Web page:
Every cave is sensitive, whether the cave is open to the public as a show cave or is an unexplored, wild cave. This fragile environment cannot repair itself like the environment on the surface. Because the cave is not visible to people living on the surface we often assume our actions will have no effect on the subsurface. This is as far from the truth as one can imagine. One of the most damaging environmental problems facing caves today is water pollution. Water is as vital to the life of a cave as it is to the life of humans. We have learned how caves are developed by groundwater seeping into the subsurface. Many caves also have rivers which start on the surface and enter the cave through a sinkhole or other entrance. Therefore, any materials that will dissolve in a liquid can enter the cave environment. Rain water and runoff carry pesticides from farming. Industrial wastes dumped into rivers may enter the cave if the river itself runs underground farther downstream.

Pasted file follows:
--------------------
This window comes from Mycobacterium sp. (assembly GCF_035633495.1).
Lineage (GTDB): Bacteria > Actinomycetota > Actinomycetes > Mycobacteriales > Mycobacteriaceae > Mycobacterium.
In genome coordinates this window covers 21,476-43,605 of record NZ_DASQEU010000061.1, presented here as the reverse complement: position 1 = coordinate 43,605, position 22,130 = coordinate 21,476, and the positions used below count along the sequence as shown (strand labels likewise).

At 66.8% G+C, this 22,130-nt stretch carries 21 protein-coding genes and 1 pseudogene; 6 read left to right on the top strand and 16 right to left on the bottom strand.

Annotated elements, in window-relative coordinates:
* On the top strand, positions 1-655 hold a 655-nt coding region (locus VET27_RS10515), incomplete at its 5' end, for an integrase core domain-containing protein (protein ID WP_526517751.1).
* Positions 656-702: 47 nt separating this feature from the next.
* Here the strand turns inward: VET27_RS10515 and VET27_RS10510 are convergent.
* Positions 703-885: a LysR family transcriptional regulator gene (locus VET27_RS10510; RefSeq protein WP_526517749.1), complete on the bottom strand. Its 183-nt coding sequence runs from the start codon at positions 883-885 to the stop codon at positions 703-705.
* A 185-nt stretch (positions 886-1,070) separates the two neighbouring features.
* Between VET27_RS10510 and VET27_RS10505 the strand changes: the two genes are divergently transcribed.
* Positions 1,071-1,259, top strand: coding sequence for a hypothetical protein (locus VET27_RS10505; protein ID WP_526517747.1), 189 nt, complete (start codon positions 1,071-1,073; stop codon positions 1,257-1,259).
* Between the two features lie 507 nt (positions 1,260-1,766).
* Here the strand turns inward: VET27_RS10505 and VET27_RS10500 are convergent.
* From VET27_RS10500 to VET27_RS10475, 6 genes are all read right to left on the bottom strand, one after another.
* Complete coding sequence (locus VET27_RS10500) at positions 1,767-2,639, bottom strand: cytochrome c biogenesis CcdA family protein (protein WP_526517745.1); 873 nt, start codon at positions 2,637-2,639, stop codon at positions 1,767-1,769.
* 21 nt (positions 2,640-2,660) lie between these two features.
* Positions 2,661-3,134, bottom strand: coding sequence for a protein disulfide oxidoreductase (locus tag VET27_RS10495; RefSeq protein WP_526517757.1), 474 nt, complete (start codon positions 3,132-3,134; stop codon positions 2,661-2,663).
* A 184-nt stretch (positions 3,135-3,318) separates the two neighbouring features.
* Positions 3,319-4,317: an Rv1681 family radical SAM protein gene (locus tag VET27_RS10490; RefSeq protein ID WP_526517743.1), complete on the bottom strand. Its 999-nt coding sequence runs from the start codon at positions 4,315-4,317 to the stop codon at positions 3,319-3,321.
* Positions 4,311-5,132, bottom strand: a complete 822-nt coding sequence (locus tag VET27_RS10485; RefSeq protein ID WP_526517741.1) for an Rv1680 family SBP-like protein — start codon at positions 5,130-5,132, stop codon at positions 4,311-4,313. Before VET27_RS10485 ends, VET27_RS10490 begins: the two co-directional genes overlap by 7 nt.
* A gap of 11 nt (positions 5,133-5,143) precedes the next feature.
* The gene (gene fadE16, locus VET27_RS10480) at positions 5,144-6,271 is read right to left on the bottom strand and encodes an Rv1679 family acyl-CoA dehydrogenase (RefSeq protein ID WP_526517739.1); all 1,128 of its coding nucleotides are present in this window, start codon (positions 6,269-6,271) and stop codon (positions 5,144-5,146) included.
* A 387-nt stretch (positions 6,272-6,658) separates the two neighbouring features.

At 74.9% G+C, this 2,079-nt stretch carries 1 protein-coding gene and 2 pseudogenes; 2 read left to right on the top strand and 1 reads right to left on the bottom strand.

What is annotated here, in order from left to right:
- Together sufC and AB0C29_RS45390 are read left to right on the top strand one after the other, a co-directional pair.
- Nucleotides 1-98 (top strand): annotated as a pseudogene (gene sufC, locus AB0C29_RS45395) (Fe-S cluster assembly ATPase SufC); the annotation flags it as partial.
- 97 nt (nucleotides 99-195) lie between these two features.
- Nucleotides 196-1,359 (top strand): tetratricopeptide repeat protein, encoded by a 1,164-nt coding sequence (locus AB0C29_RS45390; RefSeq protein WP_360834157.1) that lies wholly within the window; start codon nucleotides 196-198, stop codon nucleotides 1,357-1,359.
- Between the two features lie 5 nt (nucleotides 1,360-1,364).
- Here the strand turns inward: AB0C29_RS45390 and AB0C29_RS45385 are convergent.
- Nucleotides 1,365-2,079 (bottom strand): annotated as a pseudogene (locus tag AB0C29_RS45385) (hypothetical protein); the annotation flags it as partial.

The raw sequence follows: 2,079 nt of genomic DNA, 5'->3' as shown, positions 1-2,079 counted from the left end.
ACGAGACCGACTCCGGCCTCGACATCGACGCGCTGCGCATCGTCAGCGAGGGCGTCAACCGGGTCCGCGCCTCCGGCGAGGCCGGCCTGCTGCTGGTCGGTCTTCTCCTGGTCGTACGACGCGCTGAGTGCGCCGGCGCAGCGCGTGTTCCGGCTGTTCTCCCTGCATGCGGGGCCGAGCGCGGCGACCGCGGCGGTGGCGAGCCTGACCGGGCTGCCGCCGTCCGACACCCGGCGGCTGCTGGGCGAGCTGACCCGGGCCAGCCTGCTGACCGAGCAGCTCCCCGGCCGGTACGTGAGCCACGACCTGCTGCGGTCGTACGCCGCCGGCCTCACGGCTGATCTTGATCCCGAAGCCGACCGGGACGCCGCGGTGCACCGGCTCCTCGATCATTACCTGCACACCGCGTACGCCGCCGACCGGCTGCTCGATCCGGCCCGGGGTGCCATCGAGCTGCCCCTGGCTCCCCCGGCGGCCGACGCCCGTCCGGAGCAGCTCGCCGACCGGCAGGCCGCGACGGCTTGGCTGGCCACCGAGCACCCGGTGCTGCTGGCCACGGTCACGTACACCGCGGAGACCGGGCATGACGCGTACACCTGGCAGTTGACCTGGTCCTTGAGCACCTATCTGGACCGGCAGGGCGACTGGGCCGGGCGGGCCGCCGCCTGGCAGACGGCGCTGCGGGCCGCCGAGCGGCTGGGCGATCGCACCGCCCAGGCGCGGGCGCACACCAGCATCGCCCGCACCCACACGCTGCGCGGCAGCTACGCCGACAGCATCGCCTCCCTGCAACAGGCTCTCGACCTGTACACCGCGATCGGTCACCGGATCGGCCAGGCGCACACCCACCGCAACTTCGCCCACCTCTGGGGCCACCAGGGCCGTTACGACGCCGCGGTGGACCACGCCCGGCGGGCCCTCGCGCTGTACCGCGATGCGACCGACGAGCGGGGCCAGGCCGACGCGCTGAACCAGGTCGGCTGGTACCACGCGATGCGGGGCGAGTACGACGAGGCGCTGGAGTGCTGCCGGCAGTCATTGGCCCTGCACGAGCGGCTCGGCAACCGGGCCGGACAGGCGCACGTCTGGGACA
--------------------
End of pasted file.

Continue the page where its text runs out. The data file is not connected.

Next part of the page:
In western Wisconsin and eastern and southern Minnesota, much of the water we drink comes from aquifers which are riddled with caves. Much of the water that replenishes these aquifers comes from rainwater seeping into the ground. Caves provide a more direct route for the water to reach the water table through soil and rock. As a result, contaminants reach the water table in a matter of a few hours or days rather than months or years. In rural areas, people will have wells and septic systems. This also may be true of small towns and villages. It is not unusual to find a homestead or even a village or town pumping well water from the same rock unit as they dispose of the sewage. We must keep in mind that anything we put into the ground will eventually reappear in our drinking water.